Before I finish, let us consider the question, appropriate for fathers’ day, “why do we call God ‘father’?” What the church teaches on this is twofold. First, we call God father because we need some way of describing God in terms of what we understand as human beings. God is loving, caring, protective etc. What does this look like to us in human terms? It looks like a good father. So in giving the description of ‘father’ to God, we suggest God represents all those good things we understand from our fathers about love, care, protection and so forth. Now, this is not without its problems because many of us do not have entirely positive experiences of our fathers. Despite my story from earlier and knowing I am loved by my father, there are also times when I have felt let down and disappointed by my dad. And for some with very bad experiences of fatherhood, the language of God as father can be a barrier. The same can be true of calling God mother, of course, but the point remains that we call God Father (or mother) as a means of showing that we see in God those good qualities we associate with love and care from our human experience.

And the second reason the church teaches that we call God father is because it is a word that suggests God is in relationship. God is loving community within God’s self and the way we express this is to talk of the love between a father and a son. We could say mother and daughter equally but since God becomes human in the male person of Jesus, we talk of Jesus as son and he himself calls God father, or really calls God Abba, which is more like calling God “daddy”, such is the intimate relationship between God the Father and God the Son. This is a relationship of love that flows over, flows over into the love generated by God the Holy Spirit at work in our lives … so it is that more loves, generated more and more love…What the woman in today’s story does is respond to God’s overflowing love for her, by allowing her love to overflow to Jesus!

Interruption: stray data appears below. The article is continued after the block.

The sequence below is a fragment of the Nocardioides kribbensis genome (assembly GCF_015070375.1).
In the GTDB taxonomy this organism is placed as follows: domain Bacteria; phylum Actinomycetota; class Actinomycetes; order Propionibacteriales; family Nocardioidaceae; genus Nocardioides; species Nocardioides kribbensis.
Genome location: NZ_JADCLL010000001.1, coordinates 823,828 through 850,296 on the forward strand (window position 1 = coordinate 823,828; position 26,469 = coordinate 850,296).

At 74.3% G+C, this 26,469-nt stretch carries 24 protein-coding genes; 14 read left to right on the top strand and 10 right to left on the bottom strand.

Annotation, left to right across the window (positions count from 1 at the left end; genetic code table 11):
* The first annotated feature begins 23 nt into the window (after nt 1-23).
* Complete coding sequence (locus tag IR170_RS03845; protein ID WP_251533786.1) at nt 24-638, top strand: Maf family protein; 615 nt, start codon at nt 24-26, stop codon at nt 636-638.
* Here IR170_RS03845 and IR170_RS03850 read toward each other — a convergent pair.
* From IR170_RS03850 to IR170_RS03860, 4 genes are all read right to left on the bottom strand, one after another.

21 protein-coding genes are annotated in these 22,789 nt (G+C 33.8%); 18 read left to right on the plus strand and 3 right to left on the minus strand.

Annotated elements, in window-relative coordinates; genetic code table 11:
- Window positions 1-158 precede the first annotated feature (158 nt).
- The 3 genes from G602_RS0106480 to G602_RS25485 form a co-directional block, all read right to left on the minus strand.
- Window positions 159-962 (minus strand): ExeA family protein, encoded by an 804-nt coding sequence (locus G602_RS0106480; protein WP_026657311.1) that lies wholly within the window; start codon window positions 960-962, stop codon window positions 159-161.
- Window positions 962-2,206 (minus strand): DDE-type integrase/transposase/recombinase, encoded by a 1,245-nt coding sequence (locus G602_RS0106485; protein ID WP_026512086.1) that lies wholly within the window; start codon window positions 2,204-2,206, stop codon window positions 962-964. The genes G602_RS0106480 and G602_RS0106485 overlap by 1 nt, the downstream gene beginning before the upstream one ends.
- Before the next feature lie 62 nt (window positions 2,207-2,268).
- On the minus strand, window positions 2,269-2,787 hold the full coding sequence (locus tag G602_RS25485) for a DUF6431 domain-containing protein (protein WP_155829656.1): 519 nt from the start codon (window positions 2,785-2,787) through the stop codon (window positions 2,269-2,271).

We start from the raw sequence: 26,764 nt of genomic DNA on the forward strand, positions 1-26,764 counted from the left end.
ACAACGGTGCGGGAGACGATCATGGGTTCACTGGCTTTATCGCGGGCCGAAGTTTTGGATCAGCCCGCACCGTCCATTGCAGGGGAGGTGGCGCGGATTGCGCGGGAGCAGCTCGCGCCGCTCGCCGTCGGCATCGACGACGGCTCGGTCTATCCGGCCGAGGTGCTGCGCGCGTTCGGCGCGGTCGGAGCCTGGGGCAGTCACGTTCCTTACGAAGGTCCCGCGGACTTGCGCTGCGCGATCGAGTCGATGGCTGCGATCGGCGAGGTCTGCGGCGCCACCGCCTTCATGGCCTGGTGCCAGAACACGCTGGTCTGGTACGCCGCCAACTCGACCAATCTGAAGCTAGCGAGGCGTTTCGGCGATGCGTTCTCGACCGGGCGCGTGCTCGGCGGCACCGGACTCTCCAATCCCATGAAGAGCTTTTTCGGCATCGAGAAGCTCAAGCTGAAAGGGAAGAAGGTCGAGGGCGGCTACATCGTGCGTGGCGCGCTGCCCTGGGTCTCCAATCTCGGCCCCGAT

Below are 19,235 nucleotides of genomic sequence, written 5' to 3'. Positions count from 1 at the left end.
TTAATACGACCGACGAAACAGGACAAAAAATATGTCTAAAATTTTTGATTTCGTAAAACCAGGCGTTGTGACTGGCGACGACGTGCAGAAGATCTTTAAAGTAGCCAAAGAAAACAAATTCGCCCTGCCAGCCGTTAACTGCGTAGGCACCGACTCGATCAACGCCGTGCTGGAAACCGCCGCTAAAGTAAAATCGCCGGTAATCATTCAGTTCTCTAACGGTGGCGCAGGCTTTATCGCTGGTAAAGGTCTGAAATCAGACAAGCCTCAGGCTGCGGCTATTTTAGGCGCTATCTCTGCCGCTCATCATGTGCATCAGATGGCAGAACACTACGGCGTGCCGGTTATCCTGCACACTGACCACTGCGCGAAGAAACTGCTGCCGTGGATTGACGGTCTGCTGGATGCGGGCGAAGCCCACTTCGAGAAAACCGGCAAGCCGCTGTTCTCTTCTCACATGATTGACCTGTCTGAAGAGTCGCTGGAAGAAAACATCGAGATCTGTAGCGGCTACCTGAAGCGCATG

As we think of our fathers today and give thanks for whatever love we have received or receive from them, let us even more give thanks for the love that flows from God and inspires all of us who know that love to share that love with others.

Steven Saxby, March 2013.

Sunday 31st March 2013
St Saviour’s and Barnabas, E17.
Theme: Easter Day: Half way to the New Jerusalem.

This morning we celebrate the resurrection of Jesus, and in doing so we celebrate being half way to the New Jerusalem!

I’ve been reading a fabulous book entitled ‘Jerusalem: the Biography’. In it, the author, Simon Sebag Montefiore, describes Jerusalem as ‘the only city that exists twice, in heaven and on earth’. His book is about the amazing history of this earthly city, a history which is, of course, vitally important to Christians as the site of Jesus’ death and resurrection. Jesus entered Jerusalem, the event we remembered last Sunday, Palm Sunday, very aware of its history, of its importance for his own Jewish people - of the history of immense joy and immense suffering of his people there over the centuries, very aware of the reality of Jerusalem in his day as a place under the cruel occupation of the Roman Empire. I could read out some of the horrifying acts of cruelty committed by the Romans and, indeed, other rulers of Jerusalem over the centuries, but there are children present and it is Easter Day! But, take it from me, Jerusalem has been the scene of some of the worse examples of “man’s inhumanity to man”, and, of course, is still a place of oppression today where Palestinians suffer terrible injustices and daily humiliations at the hands of the State of Israel.

Jerusalem then hardly seems a place of promise, but that is exactly what it is – not the earthly Jerusalem - although we all long of course for that land where Jesus preached peace to be a place of peace and justice - not the earthly Jerusalem, however, but the heavenly Jerusalem, the place about which Isaiah speaks, a New Jerusalem, the heavenly city in a new heaven and a new earth, a place of joy where ‘no more shall the sound of weeping be heard in it, or the cry of distress’ – this is the New Jerusalem to which we can look forward.

And I see “we” because the New Jerusalem is a place of promise for us all. The Book of Revelation echoes Isaiah’s teaching about the New Jerusalem, describing it as a place where all nations will come together and live in peace, the peace indeed described by Isaiah where ‘the wolf and lamb shall feed together’. The New Jerusalem is what God has in store for us, it is what is promised for us at the end of time, it is our goal, our destination, our destiny.